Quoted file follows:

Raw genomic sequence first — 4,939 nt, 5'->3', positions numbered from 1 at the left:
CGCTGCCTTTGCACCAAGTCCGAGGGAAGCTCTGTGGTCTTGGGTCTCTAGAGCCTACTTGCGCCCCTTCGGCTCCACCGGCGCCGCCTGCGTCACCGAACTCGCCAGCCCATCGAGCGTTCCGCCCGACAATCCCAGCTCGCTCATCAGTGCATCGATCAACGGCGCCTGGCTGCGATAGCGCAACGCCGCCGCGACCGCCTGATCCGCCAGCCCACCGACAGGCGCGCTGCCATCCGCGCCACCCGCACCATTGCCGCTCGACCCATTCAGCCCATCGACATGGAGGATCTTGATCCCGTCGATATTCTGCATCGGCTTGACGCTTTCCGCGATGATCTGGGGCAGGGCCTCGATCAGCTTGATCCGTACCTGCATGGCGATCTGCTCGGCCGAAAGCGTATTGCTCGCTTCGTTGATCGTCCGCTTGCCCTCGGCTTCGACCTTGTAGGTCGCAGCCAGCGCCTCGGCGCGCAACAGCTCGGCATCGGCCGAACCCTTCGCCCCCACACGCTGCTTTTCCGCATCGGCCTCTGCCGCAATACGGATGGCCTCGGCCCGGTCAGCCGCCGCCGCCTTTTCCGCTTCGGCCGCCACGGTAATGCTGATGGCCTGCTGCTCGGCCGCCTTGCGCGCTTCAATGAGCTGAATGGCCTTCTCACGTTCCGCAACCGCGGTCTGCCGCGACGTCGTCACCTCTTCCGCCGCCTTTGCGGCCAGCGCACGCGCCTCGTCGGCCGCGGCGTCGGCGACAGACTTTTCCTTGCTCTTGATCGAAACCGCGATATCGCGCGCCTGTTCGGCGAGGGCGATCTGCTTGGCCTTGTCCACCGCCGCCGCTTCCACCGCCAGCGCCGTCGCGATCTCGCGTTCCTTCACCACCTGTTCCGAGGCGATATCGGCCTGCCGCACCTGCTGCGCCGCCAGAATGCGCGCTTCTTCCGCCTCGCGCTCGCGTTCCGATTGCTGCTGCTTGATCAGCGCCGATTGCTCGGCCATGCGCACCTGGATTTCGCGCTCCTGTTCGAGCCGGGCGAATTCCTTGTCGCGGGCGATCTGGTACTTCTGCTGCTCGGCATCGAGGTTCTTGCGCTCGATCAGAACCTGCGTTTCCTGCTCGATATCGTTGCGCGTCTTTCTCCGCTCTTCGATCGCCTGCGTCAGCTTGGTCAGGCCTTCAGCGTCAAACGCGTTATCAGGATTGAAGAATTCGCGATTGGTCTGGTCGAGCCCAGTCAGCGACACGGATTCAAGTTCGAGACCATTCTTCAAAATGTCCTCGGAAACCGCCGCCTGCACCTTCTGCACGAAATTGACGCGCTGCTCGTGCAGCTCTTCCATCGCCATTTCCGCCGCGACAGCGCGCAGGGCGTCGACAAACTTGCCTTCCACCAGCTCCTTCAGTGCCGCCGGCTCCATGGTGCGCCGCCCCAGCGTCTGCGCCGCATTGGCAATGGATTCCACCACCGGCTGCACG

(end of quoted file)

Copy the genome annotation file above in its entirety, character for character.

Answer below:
Raw genomic sequence first — 4,939 nt, 5'->3', positions numbered from 1 at the left:
CGCTGCCTTTGCACCAAGTCCGAGGGAAGCTCTGTGGTCTTGGGTCTCTAGAGCCTACTTGCGCCCCTTCGGCTCCACCGGCGCCGCCTGCGTCACCGAACTCGCCAGCCCATCGAGCGTTCCGCCCGACAATCCCAGCTCGCTCATCAGTGCATCGATCAACGGCGCCTGGCTGCGATAGCGCAACGCCGCCGCGACCGCCTGATCCGCCAGCCCACCGACAGGCGCGCTGCCATCCGCGCCACCCGCACCATTGCCGCTCGACCCATTCAGCCCATCGACATGGAGGATCTTGATCCCGTCGATATTCTGCATCGGCTTGACGCTTTCCGCGATGATCTGGGGCAGGGCCTCGATCAGCTTGATCCGTACCTGCATGGCGATCTGCTCGGCCGAAAGCGTATTGCTCGCTTCGTTGATCGTCCGCTTGCCCTCGGCTTCGACCTTGTAGGTCGCAGCCAGCGCCTCGGCGCGCAACAGCTCGGCATCGGCCGAACCCTTCGCCCCCACACGCTGCTTTTCCGCATCGGCCTCTGCCGCAATACGGATGGCCTCGGCCCGGTCAGCCGCCGCCGCCTTTTCCGCTTCGGCCGCCACGGTAATGCTGATGGCCTGCTGCTCGGCCGCCTTGCGCGCTTCAATGAGCTGAATGGCCTTCTCACGTTCCGCAACCGCGGTCTGCCGCGACGTCGTCACCTCTTCCGCCGCCTTTGCGGCCAGCGCACGCGCCTCGTCGGCCGCGGCGTCGGCGACAGACTTTTCCTTGCTCTTGATCGAAACCGCGATATCGCGCGCCTGTTCGGCGAGGGCGATCTGCTTGGCCTTGTCCACCGCCGCCGCTTCCACCGCCAGCGCCGTCGCGATCTCGCGTTCCTTCACCACCTGTTCCGAGGCGATATCGGCCTGCCGCACCTGCTGCGCCGCCAGAATGCGCGCTTCTTCCGCCTCGCGCTCGCGTTCCGATTGCTGCTGCTTGATCAGCGCCGATTGCTCGGCCATGCGCACCTGGATTTCGCGCTCCTGTTCGAGCCGGGCGAATTCCTTGTCGCGGGCGATCTGGTACTTCTGCTGCTCGGCATCGAGGTTCTTGCGCTCGATCAGAACCTGCGTTTCCTGCTCGATATCGTTGCGCGTCTTTCTCCGCTCTTCGATCGCCTGCGTCAGCTTGGTCAGGCCTTCAGCGTCAAACGCGTTATCAGGATTGAAGAATTCGCGATTGGTCTGGTCGAGCCCAGTCAGCGACACGGATTCAAGTTCGAGACCATTCTTCAAAATGTCCTCGGAAACCGCCGCCTGCACCTTCTGCACGAAATTGACGCGCTGCTCGTGCAGCTCTTCCATCGCCATTTCCGCCGCGACAGCGCGCAGGGCGTCGACAAACTTGCCTTCCACCAGCTCCTTCAGTGCCGCCGGCTCCATGGTGCGCCGCCCCAGCGTCTGCGCCGCATTGGCAATGGATTCCACCACCGGCTGCACG